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James Polk: Napoleon of the Stump

A master orator, James Polk was as impressive as Napoleon when he spoke on campaign.

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James Polk (1795-1849) was the 11th president of the United States. Although he was considered a “dark horse” because he was not a well-known candidate for the office, he still accomplished a lot in his time in office and kept his campaign promise to only serve one term.

James Knox Polk was born on November 2, 1795 in a log cabin in Mecklenburg, North Carolina. As a young boy, he moved with his family to Columbia, Tennessee. In his youth, Polk suffered urinary stones and at age 17, survived an operation to have them removed. At that time, medicine was far from what it is today. Antiseptics and anesthesia had not been developed yet. It is said he was given some brandy as a sedative.

In 1818, Polk graduated from the University of North Carolina. He was admitted to the bar in 1820 and opened his own law practice. In 1823, he entered politics and was elected to the Tennessee House of Representatives.

Polk married Sarah Childress in 1824. She played an important role in her husband’s career when he became president, acting as a close advisor. As first lady, she was a popular hostess even though she banned hard liquor from the White House and wasn’t in favor of dancing, horse races, or the theater.

In 1825, Polk was elected to the U.S. House of Representatives and served as speaker of the House from 1835 to 1839. His politics followed closely to that of former president Andrew Jackson, a fellow Democrat from Tennessee. Polk believed in state’s rights and dismantling the Bank of the United States and replacing it with a decentralized government banking system. Jackson’s nickname was “Old Hickory,” a reference to his toughness, and Polk earned the nickname “Young Hickory” since Jackson was his mentor. Polk was a short man, but he was also a master orator, and so he also earned the nickname “Napoleon of the Stump.”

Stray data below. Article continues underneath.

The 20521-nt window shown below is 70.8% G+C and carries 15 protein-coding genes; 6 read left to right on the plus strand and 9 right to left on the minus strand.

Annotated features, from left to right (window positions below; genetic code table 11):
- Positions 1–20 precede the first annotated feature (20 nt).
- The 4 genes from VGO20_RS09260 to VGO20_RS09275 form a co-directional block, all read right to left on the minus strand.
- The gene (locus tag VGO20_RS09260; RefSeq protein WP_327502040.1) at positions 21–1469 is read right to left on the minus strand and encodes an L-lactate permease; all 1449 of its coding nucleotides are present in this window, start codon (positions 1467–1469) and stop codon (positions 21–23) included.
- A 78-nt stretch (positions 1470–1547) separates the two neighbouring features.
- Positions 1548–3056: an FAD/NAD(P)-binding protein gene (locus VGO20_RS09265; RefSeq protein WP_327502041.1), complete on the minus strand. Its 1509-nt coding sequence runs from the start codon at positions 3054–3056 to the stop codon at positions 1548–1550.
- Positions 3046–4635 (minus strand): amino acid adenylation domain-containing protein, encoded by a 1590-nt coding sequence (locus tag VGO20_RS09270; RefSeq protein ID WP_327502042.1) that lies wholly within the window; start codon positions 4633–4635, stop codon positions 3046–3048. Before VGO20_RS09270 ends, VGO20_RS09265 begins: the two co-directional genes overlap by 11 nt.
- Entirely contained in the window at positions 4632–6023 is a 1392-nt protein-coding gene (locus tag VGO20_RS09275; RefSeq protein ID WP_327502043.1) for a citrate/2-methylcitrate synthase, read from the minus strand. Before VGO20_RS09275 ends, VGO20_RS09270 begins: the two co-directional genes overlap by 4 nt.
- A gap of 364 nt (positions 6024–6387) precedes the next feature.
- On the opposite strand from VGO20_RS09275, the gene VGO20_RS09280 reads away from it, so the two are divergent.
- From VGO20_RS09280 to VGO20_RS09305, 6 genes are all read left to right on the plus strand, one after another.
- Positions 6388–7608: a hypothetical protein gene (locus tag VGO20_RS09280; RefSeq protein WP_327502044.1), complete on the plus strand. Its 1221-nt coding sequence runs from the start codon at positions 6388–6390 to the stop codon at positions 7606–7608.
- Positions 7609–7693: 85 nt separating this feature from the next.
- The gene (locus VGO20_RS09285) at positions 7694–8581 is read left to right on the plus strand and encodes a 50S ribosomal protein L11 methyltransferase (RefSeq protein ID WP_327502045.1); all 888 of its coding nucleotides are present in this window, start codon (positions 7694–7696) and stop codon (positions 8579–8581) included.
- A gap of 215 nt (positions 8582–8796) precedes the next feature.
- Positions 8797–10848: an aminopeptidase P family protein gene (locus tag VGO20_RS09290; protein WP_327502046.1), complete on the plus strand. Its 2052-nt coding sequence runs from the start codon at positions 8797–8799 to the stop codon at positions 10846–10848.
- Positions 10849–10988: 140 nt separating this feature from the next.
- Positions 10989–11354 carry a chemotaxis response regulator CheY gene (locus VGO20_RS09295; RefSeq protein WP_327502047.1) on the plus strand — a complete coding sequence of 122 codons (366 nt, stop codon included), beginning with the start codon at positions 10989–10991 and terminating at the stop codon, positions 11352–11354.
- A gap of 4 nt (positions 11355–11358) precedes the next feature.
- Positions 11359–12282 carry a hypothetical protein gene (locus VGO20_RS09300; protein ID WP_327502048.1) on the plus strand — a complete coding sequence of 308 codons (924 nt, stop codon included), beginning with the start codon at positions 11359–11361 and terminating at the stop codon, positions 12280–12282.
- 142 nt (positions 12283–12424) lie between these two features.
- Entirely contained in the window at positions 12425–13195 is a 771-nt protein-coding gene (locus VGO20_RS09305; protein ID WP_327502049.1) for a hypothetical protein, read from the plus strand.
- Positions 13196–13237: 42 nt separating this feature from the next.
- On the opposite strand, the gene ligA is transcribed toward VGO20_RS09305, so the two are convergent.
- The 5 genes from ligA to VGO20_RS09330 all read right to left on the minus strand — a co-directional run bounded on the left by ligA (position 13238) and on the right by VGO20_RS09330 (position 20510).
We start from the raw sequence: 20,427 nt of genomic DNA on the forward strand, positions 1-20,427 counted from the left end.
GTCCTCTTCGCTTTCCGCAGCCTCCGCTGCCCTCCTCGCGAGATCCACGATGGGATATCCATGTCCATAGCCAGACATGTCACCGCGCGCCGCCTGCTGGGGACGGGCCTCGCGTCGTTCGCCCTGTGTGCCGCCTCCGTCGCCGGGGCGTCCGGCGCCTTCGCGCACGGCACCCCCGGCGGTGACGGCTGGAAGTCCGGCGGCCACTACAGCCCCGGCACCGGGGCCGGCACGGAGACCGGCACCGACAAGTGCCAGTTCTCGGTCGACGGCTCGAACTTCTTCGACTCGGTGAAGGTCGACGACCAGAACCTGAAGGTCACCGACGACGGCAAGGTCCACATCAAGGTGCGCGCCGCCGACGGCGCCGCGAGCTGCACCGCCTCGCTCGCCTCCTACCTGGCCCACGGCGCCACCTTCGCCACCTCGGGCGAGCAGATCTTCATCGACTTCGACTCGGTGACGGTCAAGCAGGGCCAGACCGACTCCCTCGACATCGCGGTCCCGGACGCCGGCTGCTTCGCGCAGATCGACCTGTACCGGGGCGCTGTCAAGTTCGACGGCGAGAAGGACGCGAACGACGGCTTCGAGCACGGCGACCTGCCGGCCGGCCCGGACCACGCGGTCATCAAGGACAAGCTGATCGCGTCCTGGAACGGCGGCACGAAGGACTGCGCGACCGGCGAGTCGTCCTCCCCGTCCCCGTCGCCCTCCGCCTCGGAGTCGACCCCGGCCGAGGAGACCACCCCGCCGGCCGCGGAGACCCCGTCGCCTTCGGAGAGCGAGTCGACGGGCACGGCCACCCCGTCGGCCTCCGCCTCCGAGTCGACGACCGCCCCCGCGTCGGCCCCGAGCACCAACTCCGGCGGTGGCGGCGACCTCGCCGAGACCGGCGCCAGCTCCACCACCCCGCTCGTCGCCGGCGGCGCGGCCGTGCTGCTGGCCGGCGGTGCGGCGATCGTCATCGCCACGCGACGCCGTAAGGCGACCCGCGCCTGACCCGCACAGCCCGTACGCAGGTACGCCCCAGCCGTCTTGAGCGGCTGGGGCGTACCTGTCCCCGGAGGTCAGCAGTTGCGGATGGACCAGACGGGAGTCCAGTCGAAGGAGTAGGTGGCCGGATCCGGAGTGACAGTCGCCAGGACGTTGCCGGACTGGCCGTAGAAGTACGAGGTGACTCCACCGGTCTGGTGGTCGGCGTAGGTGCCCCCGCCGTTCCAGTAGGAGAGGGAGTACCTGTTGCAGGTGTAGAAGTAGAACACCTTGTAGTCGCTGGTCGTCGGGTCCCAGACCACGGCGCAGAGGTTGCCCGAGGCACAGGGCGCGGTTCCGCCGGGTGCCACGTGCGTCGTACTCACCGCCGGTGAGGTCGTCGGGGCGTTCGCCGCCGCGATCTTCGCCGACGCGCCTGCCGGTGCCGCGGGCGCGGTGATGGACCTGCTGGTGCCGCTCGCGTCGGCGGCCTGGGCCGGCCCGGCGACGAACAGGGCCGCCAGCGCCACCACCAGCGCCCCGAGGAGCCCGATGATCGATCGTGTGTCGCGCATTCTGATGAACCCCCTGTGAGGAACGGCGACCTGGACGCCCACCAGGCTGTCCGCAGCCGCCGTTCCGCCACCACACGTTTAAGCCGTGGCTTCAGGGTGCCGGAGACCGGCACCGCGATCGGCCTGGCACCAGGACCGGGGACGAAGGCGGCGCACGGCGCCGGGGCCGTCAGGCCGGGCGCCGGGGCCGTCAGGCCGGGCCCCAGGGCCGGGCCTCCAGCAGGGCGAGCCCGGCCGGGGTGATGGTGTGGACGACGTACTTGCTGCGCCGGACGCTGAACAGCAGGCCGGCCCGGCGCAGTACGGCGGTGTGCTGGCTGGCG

At the age of 49, Polk was the youngest to be elected president. By 1845, the U.S. had completed its annexation of Texas which led to unrest with Mexico. Troops were sent to the border region and the Mexican-American War (1846-48) broke out. Mexico relinquished claims to Texas, recognized the Rio Grande as America’s southern border, and for $15 million, ceded the lands that today make up Arizona, California, Colorado, Nevada, New Mexico, Utah, and Wyoming.  The Oregon Treaty of 1846 with Britain gained the U.S. the present-day states of Idaho, Oregon, Washington, and parts of Montana and Wyoming. By the end of Polk’s term, the nation extended from the Atlantic Ocean to the Pacific Ocean for the first time.

During his presidency, Polk reduced tariffs and created an independent U.S. Treasury. Before then, federal funds had been deposited in private or state banks. The U.S. Naval Academy, Smithsonian Institution, and the Department of Interior were established. Iowa and Wisconsin joined the Union.

In 1849, Polk left the White House, but the stress of running the nation had taken its toll. He died that same year on June 15 at the age of 53.


Kelli Ballard

National Correspondent at and Kelli Ballard is an author, editor, and publisher. Her writing interests span many genres including a former crime/government reporter, fiction novelist, and playwright. Originally a Central California girl, Kelli now resides in the Seattle area.

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